Amor Anchorae

Well, I'm certainly not the only one who loves a good anchor device. Here's the most recent -- and one of the most intriguing -- finds from the Iowa Special Collections Library:

This is the title-page of George Hakewill's An Apologie of the Power and Providence of God in the Government of the World (1627). Hakewill was a Calvinist clergyman who, due to his anti-Catholic tendencies, fell out of favor with James VI/I (Hakewill's views didn't match well with the Spanish Match). This is his masterwork, a book read and enjoyed by Pepys, a book which (according to Boswell) influenced Dr. Johnson's prose style, and which (at least according to a story popular since the nineteenth century) influenced Milton, as well. But I'm not concerned with anything beyond the title-page here -- take a closer look, and you'll see a number of funny things going on:

First, the page looks as if it has been torn and repaired, just above the device (above), and second, an assiduous librarian has taken a pencil to the imprint (below):

"Hakewill, George" has been written in, "London" has been crossed out in favor of "Oxford," and the rest of the imprint has been crossed out, to be replaced only by the proper date of the book, "1627" (rather than 1607). These alterations were necessary (at least in the eyes of a nameless librarian from the past) because the author's name is not listed on the title-page, and because the imprint is completely wrong -- at least, the imprint is completely wrong if you look at the online catalog record (here) which seems to have been lifted straight from OCLC. The catalog record does identify the book, providing the information that is lacking here -- but it bears no relation to the copy in our collection. And the reason it bears no relation to our copy is that the title-page has been altered -- the anchor device and the imprint do not belong to this book, as you can see more easily from the verso of the title-page:

Here's what the Hakewill title-page should look like:

The title-page of the Hakewill book was at some point damaged just below the title (under the final line, and just above the italicized "WHEREOF") whether accidentally, or purposefully -- and it was repaired (quite purposefully) with an entirely different page. The new page shows a large, attractive version of Richard Field's well-known anchor device (I discussed Field briefly here). The motto on the anchor device reads "ANCHORA SPEI" which translates to "anchor of hope" -- a common expression (not to mention shop sign) that could refer to the spare anchor on a ship (the "hope anchor") and which ultimately derives from Paul's epistle to the Hebrews (6:19-20) where he writes of hope as the anchor of the soul. (Field's device is more well-known to non-anchor-loving scholars and book historians as the device which appears on the first printed editions of both of Shakespeare's narrative poems). Field was one of the more skilled printers working in London, and the publishers listed with him in the imprint weren't too shabby, either -- John Norton and Simon Waterson were two of the most important stationers working in the trade at the time.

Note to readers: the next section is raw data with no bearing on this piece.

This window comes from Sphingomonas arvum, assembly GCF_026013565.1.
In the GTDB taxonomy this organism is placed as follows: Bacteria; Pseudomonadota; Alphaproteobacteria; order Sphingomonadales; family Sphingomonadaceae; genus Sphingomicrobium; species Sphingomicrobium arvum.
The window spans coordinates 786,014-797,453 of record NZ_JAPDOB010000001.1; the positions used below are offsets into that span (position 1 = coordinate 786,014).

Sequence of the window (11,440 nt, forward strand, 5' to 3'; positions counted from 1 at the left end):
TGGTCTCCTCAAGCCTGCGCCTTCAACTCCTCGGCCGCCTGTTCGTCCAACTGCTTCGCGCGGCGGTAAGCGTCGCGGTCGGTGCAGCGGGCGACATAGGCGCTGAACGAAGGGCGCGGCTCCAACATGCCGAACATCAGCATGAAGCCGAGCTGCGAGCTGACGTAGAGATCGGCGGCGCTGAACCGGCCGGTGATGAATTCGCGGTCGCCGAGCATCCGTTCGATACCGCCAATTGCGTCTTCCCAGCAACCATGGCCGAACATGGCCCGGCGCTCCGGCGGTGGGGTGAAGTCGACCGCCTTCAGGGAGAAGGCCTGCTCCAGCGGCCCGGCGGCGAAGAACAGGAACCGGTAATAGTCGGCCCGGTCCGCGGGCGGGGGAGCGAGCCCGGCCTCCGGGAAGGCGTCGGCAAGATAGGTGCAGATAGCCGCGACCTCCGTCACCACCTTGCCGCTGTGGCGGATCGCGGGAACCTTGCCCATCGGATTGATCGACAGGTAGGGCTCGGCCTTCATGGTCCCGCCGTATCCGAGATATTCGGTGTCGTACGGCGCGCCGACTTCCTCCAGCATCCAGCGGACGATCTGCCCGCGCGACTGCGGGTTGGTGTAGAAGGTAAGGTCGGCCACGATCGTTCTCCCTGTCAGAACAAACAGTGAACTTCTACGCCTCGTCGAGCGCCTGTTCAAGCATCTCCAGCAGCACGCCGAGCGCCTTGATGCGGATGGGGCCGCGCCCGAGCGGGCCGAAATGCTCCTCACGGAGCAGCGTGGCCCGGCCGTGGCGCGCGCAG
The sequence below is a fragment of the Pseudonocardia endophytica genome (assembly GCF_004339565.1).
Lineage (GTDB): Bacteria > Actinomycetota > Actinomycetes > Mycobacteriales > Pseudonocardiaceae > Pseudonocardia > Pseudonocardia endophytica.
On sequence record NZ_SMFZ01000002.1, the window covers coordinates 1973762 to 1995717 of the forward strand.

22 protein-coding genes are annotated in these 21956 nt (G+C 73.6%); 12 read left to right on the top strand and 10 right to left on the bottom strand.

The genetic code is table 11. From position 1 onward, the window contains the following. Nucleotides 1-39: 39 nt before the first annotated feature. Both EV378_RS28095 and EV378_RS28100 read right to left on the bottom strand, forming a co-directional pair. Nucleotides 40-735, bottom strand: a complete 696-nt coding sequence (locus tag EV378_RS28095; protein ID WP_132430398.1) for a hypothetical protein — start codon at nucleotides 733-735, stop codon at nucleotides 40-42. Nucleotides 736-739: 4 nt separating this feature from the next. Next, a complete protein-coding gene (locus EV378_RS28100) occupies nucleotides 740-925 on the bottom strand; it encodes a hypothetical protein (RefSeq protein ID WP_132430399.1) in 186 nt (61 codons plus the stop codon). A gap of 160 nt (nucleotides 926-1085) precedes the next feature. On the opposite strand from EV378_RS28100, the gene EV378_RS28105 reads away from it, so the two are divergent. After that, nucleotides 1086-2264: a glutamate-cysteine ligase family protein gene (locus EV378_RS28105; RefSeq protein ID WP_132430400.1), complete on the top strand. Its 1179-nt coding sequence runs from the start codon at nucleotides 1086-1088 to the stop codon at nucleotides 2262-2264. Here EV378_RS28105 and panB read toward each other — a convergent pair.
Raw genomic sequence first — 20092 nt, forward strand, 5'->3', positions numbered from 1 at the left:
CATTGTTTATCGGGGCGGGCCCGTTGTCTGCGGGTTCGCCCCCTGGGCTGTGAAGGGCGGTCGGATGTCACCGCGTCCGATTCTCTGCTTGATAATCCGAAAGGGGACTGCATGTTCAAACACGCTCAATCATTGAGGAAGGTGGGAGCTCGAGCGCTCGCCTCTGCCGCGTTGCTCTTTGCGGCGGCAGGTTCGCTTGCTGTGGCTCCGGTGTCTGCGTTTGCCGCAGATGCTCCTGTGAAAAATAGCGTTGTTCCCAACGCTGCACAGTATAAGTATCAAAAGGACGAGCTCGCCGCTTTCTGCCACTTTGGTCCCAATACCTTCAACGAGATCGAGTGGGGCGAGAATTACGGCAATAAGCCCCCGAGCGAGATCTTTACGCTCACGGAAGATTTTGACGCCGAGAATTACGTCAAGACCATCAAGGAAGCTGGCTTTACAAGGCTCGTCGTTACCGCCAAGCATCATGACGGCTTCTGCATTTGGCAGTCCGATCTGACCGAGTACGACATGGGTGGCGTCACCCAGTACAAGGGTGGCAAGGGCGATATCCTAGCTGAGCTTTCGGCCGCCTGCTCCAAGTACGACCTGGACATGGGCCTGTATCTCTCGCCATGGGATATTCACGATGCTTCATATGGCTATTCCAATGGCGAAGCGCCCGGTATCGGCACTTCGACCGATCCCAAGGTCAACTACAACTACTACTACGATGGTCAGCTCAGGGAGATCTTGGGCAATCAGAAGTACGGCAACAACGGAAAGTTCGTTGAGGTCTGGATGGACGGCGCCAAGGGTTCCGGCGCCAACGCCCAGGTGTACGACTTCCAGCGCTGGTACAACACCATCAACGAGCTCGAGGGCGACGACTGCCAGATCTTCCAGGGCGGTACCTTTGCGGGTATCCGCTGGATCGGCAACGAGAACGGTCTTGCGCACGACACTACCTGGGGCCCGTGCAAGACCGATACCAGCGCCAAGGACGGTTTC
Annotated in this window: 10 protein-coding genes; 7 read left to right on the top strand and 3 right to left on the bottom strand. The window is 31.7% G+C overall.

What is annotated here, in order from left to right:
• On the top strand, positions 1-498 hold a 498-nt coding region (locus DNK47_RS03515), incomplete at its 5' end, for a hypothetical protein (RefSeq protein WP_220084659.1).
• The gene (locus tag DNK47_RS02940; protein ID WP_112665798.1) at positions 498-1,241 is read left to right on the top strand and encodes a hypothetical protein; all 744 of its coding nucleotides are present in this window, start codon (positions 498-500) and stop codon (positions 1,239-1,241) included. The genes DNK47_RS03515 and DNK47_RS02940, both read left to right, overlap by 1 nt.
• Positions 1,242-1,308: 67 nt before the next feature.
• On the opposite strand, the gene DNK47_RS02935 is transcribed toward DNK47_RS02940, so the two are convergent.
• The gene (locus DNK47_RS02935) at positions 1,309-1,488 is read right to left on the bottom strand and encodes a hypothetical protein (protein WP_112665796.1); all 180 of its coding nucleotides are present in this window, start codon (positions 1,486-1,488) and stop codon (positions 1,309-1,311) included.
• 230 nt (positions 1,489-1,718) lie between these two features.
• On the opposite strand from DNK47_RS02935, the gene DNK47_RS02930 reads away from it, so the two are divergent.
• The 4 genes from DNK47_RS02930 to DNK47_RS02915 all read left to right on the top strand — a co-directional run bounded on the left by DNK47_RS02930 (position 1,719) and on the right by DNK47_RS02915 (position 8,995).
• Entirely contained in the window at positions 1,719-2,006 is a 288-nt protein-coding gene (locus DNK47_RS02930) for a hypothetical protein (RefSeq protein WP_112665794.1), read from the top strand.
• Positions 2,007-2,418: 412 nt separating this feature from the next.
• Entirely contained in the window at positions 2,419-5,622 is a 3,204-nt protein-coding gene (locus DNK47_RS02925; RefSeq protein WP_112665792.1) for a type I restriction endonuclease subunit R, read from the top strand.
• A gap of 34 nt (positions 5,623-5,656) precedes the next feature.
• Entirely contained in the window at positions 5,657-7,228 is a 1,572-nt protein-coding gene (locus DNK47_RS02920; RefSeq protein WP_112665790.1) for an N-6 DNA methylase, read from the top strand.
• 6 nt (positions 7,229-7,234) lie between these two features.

The book from which the device was taken was thus surely an impressive one, and to match the format of the Hakewill book it would need to be a folio, as well -- and sure enough, it is:

This is the title-page for the second edition of Sir John Harington's translation of Orlando Furioso (1607), a book for which Field held a patent to produce. (I discussed some of the more salacious bits of Harington's book here). The final page of the book is a handsome colophon that should look familiar:

So, at some point an owner of the Hakewill book, faced either with a torn folio title-page, or an affinity for anchors (or both), took this colophon page and used it to repair -- and indeed, to enhance -- the appearance of Hakewill's religious treatise.

In a previous post it was clear that title-page devices could be of interest to early readers (that one was even armed with a pair of scissors). In the past few years, I've come across enough evidence to show, quite clearly, that a number of early readers (or owners, or users, or at least viewers of books) were intrigued with such devices -- as were the stationers themselves, who often carefully and purposefully chose the device that would represent them professionally. I've seen all sorts of interactions with title-page devices -- commentaries, attempts to practice drawing by reproducing the image, etc. -- but I don't ever recall seeing something quite like this. The brand of book history I practice was at one point derided as "title-page studies" (as opposed, of course, to more properly literary studies) -- but as this shows, it turns out there's more to title-pages than (at first) meets the eye.

There's another, more far-reaching lesson here, though: the importance of noting copy-specific information in catalog entries, rather than reproducing a "standard" entry that doesn't do the copy justice. This is another way of saying that we all can't wait for the online ESTC to start accepting user-generated copy-specific descriptions!

Finally, just for your enjoyment, I'll include a couple of pictures that show the subsequent history of the Hakewill book, which was altered in the mid-twentieth century in a way that doesn't quite enhance the appearance in the same way as the title-page -- a re-binding (in bright red!) with a binder's stamp worthy of the "blog" of "unnecessary" quotation marks (as opposed to necessary quotation marks):